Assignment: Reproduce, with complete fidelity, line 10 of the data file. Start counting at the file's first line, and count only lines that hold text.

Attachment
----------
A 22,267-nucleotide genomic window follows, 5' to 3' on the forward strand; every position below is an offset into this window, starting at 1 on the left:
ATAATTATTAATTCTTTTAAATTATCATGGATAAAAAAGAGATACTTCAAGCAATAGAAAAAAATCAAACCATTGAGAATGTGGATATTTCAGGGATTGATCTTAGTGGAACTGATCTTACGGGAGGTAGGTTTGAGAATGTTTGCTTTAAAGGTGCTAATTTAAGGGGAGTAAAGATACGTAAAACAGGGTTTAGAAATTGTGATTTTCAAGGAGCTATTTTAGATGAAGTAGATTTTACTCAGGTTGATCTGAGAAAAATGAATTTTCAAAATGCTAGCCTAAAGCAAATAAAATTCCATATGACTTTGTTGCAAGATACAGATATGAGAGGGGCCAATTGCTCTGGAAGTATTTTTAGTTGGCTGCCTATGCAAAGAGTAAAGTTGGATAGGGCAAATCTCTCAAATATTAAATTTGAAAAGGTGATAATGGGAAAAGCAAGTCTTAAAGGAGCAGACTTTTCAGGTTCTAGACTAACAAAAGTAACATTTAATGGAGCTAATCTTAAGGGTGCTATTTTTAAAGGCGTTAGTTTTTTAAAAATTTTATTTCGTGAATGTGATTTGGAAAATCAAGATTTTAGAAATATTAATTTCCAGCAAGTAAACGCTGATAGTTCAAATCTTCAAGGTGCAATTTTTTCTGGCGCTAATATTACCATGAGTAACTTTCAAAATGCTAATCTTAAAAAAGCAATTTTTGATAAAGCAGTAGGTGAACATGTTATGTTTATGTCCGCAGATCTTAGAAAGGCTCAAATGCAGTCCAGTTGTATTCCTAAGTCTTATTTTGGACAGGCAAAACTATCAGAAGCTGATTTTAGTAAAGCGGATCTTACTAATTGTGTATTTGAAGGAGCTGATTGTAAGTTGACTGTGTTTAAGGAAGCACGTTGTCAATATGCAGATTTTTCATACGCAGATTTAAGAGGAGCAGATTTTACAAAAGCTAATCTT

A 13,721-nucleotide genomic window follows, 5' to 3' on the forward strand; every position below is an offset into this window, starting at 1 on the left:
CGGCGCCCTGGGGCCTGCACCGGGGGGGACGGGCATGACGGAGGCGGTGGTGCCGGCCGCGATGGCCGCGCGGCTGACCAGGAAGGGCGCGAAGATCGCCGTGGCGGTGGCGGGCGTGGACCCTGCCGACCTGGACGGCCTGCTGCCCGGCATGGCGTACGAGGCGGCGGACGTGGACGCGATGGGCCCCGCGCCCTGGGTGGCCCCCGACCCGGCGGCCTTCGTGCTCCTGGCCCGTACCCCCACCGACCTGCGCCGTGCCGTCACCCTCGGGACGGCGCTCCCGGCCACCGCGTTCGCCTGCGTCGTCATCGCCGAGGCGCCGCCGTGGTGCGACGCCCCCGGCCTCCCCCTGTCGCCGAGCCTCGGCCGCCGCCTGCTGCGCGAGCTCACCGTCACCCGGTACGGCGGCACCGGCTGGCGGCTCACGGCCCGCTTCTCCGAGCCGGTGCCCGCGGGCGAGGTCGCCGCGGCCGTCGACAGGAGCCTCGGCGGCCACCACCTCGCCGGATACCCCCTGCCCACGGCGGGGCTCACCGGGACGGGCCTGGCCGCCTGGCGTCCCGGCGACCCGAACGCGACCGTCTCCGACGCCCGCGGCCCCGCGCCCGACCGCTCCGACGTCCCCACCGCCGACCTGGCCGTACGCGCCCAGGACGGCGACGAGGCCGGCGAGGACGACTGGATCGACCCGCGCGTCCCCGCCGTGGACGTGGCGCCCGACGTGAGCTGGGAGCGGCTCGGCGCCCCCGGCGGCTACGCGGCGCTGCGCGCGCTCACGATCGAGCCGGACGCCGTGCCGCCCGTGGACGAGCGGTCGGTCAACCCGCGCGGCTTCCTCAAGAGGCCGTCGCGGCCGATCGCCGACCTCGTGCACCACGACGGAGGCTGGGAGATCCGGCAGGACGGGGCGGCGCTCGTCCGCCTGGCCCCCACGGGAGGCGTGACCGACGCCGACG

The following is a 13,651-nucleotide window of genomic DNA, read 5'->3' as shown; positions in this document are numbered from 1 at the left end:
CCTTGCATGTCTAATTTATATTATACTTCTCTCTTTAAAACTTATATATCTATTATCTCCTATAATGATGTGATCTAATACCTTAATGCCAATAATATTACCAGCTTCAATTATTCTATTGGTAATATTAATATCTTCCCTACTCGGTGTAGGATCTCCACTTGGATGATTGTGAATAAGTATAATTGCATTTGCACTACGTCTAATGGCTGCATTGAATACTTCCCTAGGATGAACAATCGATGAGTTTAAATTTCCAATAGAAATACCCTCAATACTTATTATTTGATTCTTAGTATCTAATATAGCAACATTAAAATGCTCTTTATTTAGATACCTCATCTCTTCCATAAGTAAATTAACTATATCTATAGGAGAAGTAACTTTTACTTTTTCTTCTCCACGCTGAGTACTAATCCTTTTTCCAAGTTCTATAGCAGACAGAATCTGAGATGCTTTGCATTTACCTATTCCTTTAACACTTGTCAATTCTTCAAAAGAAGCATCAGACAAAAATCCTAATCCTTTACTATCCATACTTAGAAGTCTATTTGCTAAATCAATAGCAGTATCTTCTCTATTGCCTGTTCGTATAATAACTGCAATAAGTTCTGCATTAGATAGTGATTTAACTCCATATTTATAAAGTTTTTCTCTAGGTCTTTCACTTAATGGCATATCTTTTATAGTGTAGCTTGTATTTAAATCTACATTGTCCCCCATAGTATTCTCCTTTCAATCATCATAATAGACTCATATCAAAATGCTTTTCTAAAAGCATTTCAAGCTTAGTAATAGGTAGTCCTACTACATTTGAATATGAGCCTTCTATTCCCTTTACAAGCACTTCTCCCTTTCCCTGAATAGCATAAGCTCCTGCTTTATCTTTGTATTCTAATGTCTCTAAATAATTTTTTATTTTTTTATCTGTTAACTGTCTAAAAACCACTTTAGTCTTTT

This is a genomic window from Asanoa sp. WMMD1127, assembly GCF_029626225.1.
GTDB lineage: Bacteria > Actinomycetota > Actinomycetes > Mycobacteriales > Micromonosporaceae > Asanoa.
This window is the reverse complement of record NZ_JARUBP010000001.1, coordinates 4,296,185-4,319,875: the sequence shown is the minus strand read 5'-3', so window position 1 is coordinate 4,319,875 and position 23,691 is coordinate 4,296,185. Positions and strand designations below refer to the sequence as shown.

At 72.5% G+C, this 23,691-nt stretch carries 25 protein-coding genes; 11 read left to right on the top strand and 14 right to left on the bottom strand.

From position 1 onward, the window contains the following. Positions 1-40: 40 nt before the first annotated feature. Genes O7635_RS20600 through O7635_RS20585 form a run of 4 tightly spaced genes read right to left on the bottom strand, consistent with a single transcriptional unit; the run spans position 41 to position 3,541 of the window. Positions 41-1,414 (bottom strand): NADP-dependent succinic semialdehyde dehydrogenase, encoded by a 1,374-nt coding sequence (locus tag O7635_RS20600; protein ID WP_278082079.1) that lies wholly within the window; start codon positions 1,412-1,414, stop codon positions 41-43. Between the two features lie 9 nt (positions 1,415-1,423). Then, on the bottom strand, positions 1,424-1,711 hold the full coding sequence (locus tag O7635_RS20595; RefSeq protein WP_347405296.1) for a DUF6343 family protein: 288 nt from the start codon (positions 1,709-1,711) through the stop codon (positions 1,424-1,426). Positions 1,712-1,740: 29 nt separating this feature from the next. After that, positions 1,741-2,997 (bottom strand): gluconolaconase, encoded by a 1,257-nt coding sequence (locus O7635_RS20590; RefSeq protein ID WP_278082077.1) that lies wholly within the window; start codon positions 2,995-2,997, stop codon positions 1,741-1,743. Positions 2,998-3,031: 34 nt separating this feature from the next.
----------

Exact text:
At 72.5% G+C, this 23,691-nt stretch carries 25 protein-coding genes; 11 read left to right on the top strand and 14 right to left on the bottom strand.